Friday, October 30, 2015

The Oaxacan Dead

It is the time of year when I watch horror movies. Not just a few, either. I gorge on them like a zombie gorges on human flesh. Speaking of zombies, I never tire of a good zombie flick.

As a kid, I inflicted myself with a sick sense of existential dread watching George A. Romero's classic Night of the Living Dead. I used to imagine what it would feel like to come home from school and find my home abandoned... Front door swinging on its hinges, the aftermath of a struggle, blood caked on the floor... And then to discover that my family had become bloodthirsty zombies. Where would I run to? Who could help me? As a child, it genuinely terrified me. So, after that, I watched every zombie movie I could get my hands on. I still do. Right now, the Walking Dead continues to fascinate (and frustrate) me. Maybe it is something about the struggle to retain some human dignity within a world increasingly driven by dumb bloodlust.

Night of the Living Dead
In homage to zombies, I am sharing a recipe for a drink called the Oaxacan Dead. From what I can tell, this cocktail was concocted right here in Boston at Deep Ellum, down in Allston. Their recipe is a bit different from the one presented here. Subtitled the "Mezcal Zombie," their version includes mezcal, rum from Jamaica and Trinidad, falernum, grenadine, grapefruit-cinnamon syrup, Herbsaint, bitters, and citrus. The ingredients, especially the falernum, place this drink firmly into the tiki category (it is, in fact, derived from Don the Beachcomber's original 1934 Zombie, and is similar to the Mai Tai). In the same family as orgeat syrup, falernum is a sugar syrup with hints of lime, ginger, vanilla, clove, allspice, and almond—Caribbean flavors that impart a fragrant, tart, sweet, and spicy element.

The Walking Dead
A brief note about falernum. I use John D. Taylor's Velvet Falernum, a sugarcane-derived product of Barbados that contains a bit of alcohol and is far superior to the competition, if that competition is Fee Brothers. While it might do in a pinch, the Fee Brothers falernum syrup is full of sweeteners and artificial flavors and mercilessly free of alcohol. It is worth the effort to find John D. Taylor's Velvet Falernum if you plan on making any sort of tiki drink from the era of Don the Beachcomber or Trader Vic's. However, if you can't find it in the store, many folks suggest that homemade falernum is not only quite easy, but also better than anything you can buy in the store. Read more about that in Imbibe magazine.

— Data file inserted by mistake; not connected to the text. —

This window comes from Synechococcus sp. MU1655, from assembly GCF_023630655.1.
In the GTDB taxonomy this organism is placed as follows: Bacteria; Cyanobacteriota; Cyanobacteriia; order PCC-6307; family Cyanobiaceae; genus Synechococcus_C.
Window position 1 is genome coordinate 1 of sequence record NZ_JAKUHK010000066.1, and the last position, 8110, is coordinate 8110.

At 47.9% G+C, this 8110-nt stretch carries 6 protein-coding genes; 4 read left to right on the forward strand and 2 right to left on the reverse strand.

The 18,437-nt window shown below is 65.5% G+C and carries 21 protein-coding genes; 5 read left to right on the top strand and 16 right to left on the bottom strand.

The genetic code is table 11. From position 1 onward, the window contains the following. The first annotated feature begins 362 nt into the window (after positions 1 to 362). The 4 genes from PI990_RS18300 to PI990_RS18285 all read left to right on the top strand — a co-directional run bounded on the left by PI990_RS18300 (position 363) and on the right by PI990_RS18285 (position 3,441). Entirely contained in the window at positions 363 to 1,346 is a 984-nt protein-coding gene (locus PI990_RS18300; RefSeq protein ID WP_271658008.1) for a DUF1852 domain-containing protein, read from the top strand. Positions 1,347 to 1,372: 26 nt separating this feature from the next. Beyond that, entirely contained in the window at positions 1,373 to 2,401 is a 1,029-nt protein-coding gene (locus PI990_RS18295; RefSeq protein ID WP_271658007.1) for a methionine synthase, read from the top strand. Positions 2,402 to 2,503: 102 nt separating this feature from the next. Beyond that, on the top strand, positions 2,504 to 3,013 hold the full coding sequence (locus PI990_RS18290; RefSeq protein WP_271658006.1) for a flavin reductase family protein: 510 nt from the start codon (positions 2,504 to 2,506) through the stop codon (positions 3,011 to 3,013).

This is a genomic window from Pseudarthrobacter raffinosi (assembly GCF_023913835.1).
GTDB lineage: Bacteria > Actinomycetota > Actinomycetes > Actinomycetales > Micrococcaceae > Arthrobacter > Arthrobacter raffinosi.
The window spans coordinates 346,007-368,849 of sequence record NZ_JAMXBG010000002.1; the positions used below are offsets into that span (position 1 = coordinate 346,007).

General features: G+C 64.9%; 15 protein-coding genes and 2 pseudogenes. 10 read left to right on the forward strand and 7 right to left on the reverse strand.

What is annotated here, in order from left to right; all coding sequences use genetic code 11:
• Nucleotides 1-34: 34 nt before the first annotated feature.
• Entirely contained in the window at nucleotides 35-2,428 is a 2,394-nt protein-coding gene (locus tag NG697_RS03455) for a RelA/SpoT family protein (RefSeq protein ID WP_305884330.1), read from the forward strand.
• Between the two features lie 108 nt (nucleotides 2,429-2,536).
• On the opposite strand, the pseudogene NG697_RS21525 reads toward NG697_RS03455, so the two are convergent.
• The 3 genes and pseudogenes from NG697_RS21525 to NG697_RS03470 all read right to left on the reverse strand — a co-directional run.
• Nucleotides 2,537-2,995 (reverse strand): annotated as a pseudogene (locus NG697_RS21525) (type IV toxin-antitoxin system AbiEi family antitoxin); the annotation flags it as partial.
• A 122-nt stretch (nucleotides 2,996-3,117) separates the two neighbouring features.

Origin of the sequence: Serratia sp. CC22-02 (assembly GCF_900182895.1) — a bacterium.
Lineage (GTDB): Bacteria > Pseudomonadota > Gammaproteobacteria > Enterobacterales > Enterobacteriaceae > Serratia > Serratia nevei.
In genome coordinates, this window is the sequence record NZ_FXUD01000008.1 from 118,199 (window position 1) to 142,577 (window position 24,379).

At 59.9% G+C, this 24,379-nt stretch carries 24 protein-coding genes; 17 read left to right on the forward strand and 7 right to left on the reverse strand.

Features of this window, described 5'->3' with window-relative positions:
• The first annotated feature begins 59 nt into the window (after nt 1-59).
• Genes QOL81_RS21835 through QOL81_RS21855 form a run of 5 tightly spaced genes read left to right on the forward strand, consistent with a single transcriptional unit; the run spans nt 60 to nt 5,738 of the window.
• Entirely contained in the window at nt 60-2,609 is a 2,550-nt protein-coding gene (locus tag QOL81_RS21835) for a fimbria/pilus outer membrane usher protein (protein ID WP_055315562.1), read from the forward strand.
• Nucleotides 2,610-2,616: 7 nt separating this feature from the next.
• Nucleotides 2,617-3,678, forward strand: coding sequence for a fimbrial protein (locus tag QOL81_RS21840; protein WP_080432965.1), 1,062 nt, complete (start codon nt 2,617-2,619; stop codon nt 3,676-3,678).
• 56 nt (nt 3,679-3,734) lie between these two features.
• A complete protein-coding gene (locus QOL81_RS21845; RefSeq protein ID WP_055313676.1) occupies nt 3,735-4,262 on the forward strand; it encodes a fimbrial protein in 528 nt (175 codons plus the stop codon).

I Walked With a Zombie (1943)
Despite its tropical origins in the Zombie, I am sharing this recipe for the Oaxacan Dead now, in the last days of a New England October, because I think it is thematically appropriate for my favorite day: Halloween. Honestly, I am unaware of how the original recipe for this drink (with rum) evolved into the one highlighted below, but I can attest that the smokey flavor of the mezcal and the tangy notes of the falernum and lime blend perfectly with the earthy apricot liqueur. It's a delightful, satisfying drink—as good on a chilly October night is it would be on a beach-balmy summer afternoon—and I encourage you to celebrate All Hallows' Eve with one.

The Oaxacan Dead
  • 1 1/2 oz mezcal (I used Vida)
  • 1/2 oz apricot liqueur (I used Rothman & Winter Orchard Apricot)
  • 1/2 oz falernum (if you can find it, John D. Taylor's Velvet Falernum)
  • 1/2 oz fresh lime juice
  • 2 dashes Peychaud's Bitters
  • 2 dashes Regan's Orange Bitters
  • Fresh mint for garnish
Shake the ingredients vigorously—look alive!—with ice and strain into a rocks glass. Garnish with the mint (if you want—it is not critical). Bottoms up!

And, Happy Halloween!

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